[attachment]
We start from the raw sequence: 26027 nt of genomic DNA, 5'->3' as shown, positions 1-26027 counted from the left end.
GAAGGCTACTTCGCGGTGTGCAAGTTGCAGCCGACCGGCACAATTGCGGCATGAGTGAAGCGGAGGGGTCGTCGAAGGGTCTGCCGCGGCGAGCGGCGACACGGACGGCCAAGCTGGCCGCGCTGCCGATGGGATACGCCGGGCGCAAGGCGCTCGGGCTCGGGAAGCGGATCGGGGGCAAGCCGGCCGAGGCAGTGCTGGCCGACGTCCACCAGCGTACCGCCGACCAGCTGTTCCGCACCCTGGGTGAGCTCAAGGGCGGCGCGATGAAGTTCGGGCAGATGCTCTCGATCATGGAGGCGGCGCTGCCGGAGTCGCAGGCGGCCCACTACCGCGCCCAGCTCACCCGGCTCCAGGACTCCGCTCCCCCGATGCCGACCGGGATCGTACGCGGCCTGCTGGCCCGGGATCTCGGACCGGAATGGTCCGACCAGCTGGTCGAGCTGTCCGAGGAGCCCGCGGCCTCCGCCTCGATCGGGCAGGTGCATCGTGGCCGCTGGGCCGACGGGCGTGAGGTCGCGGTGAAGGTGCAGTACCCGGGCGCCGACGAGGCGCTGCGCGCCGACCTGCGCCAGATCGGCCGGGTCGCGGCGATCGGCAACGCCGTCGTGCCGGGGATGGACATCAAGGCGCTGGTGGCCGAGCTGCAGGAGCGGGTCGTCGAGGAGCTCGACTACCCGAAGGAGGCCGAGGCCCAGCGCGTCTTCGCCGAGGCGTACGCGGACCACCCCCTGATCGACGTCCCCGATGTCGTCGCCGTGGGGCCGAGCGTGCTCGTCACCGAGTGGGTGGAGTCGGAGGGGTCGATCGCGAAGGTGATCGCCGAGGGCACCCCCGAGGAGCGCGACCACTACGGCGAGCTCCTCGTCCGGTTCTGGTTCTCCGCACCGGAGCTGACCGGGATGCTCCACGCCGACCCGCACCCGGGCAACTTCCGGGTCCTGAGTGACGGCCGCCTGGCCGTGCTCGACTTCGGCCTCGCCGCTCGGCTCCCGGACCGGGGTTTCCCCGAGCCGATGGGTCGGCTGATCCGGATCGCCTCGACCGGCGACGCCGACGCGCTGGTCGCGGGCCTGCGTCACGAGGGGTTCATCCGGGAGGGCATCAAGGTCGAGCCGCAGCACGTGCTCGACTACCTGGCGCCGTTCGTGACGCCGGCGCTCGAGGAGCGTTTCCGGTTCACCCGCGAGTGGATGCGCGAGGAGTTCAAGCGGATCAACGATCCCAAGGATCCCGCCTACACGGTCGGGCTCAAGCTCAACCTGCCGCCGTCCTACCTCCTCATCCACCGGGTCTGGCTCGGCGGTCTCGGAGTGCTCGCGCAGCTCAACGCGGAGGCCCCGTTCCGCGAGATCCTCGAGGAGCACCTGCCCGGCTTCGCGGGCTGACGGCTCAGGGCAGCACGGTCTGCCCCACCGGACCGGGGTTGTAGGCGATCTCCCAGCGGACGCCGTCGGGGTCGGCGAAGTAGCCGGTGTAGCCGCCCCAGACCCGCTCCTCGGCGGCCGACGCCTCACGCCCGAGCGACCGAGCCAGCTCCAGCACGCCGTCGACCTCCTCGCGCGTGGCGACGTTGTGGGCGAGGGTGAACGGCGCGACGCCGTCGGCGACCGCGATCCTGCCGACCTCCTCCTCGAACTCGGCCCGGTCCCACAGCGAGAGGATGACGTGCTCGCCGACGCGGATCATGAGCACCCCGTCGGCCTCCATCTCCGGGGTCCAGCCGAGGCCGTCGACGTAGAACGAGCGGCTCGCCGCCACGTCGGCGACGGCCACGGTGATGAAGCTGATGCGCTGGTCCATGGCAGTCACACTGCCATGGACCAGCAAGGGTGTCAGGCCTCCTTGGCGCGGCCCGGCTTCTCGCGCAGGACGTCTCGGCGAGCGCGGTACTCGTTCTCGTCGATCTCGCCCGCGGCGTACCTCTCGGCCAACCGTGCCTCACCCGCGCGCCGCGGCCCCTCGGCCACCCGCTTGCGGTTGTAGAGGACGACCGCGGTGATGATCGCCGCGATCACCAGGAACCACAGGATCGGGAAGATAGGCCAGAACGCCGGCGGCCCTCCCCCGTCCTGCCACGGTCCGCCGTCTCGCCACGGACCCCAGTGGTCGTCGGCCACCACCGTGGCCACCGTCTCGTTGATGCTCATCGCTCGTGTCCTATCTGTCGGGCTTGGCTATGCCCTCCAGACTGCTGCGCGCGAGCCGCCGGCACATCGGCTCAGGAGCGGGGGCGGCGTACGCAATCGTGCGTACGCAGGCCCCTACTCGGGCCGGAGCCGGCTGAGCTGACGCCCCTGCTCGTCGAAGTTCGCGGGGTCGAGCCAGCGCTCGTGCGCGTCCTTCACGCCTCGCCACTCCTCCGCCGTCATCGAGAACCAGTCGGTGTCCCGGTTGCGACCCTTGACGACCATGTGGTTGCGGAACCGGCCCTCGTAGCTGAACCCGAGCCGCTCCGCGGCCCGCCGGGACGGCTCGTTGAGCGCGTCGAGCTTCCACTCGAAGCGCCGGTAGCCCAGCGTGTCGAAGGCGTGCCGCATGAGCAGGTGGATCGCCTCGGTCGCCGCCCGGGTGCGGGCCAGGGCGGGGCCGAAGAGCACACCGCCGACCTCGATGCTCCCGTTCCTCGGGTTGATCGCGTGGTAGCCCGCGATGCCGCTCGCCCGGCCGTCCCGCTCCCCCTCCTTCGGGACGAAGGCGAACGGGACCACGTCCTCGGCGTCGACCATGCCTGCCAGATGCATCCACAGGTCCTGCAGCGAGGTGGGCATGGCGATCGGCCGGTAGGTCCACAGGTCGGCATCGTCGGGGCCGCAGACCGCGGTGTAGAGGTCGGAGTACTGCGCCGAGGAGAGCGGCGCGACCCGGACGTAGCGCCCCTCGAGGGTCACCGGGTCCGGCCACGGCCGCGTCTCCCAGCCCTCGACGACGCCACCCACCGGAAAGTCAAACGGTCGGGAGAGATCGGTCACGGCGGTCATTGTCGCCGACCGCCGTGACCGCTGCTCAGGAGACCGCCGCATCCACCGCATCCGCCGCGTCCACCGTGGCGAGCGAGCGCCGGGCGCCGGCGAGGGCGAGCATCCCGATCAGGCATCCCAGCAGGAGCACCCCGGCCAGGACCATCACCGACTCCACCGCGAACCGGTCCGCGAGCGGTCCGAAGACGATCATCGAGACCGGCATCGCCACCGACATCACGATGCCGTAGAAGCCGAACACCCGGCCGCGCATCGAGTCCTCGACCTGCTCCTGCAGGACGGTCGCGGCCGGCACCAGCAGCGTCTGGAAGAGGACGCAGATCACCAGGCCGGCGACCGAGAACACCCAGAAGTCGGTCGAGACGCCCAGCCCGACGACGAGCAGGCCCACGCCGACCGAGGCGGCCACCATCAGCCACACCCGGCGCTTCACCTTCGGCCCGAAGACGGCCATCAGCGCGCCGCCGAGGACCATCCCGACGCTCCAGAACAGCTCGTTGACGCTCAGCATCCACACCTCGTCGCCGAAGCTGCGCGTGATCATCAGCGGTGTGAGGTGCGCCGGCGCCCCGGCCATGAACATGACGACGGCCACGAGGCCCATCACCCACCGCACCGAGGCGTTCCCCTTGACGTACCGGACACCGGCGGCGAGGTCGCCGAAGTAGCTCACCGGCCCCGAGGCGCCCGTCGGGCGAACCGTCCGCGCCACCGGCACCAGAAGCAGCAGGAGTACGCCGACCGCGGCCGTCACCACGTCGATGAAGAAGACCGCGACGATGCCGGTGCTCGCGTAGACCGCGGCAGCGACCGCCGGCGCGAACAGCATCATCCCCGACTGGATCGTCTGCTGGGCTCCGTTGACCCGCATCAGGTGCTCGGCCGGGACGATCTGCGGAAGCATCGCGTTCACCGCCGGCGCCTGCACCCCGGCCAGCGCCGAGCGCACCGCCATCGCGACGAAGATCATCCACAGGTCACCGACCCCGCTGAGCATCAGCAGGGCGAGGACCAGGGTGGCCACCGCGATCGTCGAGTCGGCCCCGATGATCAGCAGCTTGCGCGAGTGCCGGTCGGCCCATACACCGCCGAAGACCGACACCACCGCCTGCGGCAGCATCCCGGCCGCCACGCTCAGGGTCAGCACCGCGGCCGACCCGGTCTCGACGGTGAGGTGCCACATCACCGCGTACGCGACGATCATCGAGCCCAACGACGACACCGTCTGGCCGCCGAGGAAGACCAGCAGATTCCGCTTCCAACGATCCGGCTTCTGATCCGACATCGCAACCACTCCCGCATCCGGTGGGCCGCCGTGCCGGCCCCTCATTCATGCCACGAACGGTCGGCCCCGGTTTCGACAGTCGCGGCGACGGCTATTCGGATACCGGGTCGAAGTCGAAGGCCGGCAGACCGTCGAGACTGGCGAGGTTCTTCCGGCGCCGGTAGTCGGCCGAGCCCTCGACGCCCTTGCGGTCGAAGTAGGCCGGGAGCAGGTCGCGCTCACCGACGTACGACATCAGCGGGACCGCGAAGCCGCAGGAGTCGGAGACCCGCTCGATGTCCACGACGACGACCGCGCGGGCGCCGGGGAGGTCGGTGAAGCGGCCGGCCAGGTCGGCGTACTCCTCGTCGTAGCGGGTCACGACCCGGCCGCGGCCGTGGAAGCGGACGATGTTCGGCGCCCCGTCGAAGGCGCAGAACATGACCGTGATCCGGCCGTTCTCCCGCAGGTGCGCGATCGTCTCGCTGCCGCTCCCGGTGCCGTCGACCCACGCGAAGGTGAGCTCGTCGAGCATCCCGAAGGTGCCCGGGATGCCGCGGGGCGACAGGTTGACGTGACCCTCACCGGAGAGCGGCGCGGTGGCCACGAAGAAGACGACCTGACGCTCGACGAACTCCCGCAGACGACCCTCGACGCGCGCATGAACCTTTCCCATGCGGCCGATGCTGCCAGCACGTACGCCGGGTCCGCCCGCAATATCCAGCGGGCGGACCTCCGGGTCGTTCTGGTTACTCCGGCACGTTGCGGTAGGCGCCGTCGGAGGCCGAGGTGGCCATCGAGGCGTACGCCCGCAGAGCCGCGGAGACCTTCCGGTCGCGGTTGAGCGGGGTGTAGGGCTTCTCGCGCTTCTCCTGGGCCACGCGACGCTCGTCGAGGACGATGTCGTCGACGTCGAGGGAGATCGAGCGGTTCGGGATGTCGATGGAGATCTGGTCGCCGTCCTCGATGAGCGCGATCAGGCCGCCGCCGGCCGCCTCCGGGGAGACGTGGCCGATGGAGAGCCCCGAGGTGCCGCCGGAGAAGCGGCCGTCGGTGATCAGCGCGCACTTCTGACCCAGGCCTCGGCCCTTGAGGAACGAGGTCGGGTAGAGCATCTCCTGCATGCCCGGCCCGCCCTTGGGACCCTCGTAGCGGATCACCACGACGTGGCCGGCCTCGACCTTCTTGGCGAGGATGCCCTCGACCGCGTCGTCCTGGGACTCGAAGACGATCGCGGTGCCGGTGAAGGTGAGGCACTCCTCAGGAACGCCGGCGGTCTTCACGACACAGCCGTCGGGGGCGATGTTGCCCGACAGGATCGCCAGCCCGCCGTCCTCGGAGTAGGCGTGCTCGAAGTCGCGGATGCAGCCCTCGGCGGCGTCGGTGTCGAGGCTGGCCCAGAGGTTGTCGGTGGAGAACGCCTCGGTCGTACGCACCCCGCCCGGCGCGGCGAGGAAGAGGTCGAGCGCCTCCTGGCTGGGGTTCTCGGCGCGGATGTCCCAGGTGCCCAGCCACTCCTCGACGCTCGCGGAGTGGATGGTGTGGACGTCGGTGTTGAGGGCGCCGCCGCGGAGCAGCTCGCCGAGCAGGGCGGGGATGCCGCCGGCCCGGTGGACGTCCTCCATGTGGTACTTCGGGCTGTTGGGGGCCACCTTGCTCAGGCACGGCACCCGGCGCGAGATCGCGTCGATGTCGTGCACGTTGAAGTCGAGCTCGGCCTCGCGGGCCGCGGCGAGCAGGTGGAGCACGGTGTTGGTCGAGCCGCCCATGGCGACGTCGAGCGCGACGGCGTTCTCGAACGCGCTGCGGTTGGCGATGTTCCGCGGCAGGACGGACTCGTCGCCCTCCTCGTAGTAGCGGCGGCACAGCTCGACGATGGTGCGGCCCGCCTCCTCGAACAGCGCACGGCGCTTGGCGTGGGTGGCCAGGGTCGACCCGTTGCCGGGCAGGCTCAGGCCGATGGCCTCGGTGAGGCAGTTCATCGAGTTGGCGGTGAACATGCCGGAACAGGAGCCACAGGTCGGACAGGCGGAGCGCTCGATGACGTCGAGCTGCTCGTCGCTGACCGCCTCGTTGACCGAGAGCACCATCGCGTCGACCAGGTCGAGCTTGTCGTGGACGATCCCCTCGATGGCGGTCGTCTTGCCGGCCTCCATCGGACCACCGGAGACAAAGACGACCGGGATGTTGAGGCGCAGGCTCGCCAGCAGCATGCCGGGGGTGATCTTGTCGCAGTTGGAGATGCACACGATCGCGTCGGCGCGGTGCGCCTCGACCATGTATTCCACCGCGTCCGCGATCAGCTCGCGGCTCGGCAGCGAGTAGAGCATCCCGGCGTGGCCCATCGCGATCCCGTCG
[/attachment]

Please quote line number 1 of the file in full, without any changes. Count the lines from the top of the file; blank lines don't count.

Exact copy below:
We start from the raw sequence: 26027 nt of genomic DNA, 5'->3' as shown, positions 1-26027 counted from the left end.